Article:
Apple Watch sales to consumers set record in holiday week, says Apple's CookWorld
Sales of the Apple Watch to consumers set a record during the first week of holiday shopping, and the current quarter is on track to be the best ever for the product, Apple Inc Chief Executive Tim Cook told Reuters.
Responding to an email from Reuters, Cook said the gadget's sell-through — a measure of how many units are sold to consumers, rather than simply stocked on retailers' shelves — reached a new high.
Cook's comments followed a report on Monday from technology research firm IDC estimating that the tech giant sold 1.1 million units of the Apple Watch during the third quarter of 2016, down 71 per cent from the year-ago quarter. The comments offer a glimpse of the gadget's performance during the holiday quarter, which is typically Apple's strongest.
“Our data shows that Apple Watch is doing great and looks to be one of the most popular holiday gifts this year,” Cook wrote.
“Sales growth is off the charts. In fact, during the first week of holiday shopping, our sell-through of Apple Watch was greater than any week in the product's history. And as we expected, we're on track for the best quarter ever for Apple Watch,” he said.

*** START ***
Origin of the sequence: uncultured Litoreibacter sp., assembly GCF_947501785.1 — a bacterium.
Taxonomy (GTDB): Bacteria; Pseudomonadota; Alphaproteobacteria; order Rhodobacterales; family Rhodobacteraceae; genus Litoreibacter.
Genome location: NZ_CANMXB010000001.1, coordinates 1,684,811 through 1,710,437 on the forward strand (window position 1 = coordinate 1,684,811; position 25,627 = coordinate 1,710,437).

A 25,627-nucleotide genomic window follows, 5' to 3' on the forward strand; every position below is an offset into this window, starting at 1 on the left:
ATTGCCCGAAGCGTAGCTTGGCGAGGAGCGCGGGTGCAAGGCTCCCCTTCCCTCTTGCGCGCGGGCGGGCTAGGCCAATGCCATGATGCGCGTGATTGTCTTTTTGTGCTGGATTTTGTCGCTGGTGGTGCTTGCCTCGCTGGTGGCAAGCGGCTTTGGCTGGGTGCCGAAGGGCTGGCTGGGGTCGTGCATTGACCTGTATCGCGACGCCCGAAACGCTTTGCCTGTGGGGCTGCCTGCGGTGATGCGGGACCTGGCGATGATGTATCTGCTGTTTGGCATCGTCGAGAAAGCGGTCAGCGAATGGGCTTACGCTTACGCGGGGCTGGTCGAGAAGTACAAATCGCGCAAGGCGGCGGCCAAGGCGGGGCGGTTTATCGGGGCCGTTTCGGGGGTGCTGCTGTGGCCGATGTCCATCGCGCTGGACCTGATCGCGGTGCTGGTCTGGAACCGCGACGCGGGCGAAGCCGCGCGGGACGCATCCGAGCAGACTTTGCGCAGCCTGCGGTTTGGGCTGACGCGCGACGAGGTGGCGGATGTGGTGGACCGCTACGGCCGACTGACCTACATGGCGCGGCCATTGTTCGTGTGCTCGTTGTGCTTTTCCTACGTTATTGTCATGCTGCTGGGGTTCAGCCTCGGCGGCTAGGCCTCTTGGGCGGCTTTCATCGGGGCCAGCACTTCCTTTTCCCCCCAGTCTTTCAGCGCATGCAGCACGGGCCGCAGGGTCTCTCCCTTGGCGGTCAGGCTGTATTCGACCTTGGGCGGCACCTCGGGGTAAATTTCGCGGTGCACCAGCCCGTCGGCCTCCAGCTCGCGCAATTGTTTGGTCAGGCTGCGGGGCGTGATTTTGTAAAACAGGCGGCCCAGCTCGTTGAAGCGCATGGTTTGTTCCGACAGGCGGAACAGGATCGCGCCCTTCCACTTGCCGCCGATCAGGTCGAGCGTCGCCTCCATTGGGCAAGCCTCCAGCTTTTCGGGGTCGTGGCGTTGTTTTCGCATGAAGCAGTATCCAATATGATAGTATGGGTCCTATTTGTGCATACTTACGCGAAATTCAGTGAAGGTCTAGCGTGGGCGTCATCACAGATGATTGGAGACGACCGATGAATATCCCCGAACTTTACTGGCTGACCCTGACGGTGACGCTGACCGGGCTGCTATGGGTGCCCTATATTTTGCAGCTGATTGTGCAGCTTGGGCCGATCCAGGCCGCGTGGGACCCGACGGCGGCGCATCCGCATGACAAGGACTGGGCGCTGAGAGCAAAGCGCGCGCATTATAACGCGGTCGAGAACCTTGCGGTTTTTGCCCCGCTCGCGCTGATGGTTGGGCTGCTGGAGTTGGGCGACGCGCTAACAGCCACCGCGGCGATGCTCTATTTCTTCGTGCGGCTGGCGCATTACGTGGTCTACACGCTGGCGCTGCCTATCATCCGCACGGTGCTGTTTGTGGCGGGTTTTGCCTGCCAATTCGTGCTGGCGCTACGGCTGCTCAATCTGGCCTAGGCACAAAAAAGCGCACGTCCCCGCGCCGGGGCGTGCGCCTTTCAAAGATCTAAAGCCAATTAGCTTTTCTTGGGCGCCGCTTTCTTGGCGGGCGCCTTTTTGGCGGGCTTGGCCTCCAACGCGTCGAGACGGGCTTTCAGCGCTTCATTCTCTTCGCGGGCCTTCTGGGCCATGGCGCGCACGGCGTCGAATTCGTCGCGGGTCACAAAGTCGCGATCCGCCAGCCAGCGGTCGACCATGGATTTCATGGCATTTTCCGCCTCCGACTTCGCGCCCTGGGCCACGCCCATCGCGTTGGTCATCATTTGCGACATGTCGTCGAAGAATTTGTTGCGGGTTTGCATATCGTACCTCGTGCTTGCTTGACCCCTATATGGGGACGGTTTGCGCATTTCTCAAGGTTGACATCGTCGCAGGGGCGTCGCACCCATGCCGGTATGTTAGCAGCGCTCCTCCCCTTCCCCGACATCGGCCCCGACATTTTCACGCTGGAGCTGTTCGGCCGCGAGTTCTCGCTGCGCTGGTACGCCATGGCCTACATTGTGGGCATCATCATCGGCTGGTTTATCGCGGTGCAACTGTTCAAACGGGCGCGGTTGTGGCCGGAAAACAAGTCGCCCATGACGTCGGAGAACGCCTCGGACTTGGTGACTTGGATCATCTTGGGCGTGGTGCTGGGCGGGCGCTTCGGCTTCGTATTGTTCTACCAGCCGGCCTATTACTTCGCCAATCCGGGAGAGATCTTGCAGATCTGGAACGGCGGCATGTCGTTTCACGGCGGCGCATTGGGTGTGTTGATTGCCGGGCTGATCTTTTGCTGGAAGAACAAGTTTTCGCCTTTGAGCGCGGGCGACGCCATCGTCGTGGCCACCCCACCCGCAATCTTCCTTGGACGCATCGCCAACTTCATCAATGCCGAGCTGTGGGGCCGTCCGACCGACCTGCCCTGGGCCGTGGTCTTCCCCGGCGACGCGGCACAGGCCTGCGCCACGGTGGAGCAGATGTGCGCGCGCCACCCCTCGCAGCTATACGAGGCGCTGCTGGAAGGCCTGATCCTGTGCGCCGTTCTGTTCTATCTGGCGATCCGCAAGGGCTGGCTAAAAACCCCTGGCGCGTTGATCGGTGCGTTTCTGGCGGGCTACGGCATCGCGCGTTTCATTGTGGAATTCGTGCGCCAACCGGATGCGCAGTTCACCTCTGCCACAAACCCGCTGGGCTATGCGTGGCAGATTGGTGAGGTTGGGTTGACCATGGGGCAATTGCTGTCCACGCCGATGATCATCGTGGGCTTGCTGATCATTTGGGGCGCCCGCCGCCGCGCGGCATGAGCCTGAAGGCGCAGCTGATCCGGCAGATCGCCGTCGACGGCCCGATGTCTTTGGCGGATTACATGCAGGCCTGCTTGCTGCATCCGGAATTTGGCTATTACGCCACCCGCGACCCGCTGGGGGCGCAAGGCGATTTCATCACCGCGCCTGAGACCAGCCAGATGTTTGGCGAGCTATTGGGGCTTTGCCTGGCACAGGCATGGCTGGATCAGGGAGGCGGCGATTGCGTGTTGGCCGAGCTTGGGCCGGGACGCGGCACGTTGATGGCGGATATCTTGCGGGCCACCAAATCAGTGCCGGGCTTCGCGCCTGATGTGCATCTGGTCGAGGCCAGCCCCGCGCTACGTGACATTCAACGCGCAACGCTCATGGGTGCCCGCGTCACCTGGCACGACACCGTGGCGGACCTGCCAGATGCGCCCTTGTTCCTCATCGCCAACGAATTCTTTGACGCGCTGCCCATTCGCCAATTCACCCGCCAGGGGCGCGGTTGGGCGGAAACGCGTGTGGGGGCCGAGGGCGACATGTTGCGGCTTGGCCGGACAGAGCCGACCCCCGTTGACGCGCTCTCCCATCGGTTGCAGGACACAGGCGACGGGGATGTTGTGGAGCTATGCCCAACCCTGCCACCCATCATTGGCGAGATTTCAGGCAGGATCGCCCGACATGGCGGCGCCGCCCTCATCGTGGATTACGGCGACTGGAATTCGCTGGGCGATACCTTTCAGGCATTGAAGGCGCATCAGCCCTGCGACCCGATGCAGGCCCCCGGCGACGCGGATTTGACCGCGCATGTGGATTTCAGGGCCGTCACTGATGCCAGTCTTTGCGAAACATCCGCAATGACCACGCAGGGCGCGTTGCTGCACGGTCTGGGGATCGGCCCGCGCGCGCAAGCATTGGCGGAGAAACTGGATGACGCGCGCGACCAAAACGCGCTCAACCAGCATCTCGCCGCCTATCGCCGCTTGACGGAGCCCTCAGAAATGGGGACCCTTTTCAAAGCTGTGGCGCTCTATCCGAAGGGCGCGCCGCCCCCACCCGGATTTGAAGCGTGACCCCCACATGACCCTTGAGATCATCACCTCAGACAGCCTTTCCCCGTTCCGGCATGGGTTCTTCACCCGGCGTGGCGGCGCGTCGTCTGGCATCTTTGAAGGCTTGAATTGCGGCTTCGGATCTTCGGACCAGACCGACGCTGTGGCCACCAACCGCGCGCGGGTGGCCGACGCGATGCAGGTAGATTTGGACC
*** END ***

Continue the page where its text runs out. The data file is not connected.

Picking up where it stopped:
Cook did not respond to a request for specific sales figures for the gadget.
Apple has disclosed few details about the performance of the Apple Watch, its first new product released under Cook. The company has not broken out sales of the gadget in its earnings, instead lumping it into an “other products” category that includes devices such as the iPod and Apple TV.
Strong sales of the Apple Watch are to be expected during the holiday quarter as the gadget is a more natural gift than some of the company's other products such as the iPhone or Mac computer, said analyst Bob O'Donnell of TECHnalysis Research.
Apple also lowered the price of the gadget this year, potentially helping the holiday sales comparison, O'Donnell noted.
Apple is facing mounting pressure to show new sources of growth as sales of the iPhone, the company's lifeblood, begin to level off. O'Donnell said he remains skeptical the Apple Watch can fill the void, citing uncertain demand among consumers for smartwatches.
“While I'm not surprised that there is a good week, there are still, I think, significant concerns about the category,” he said.
IDC did not immediately respond to a request for comment.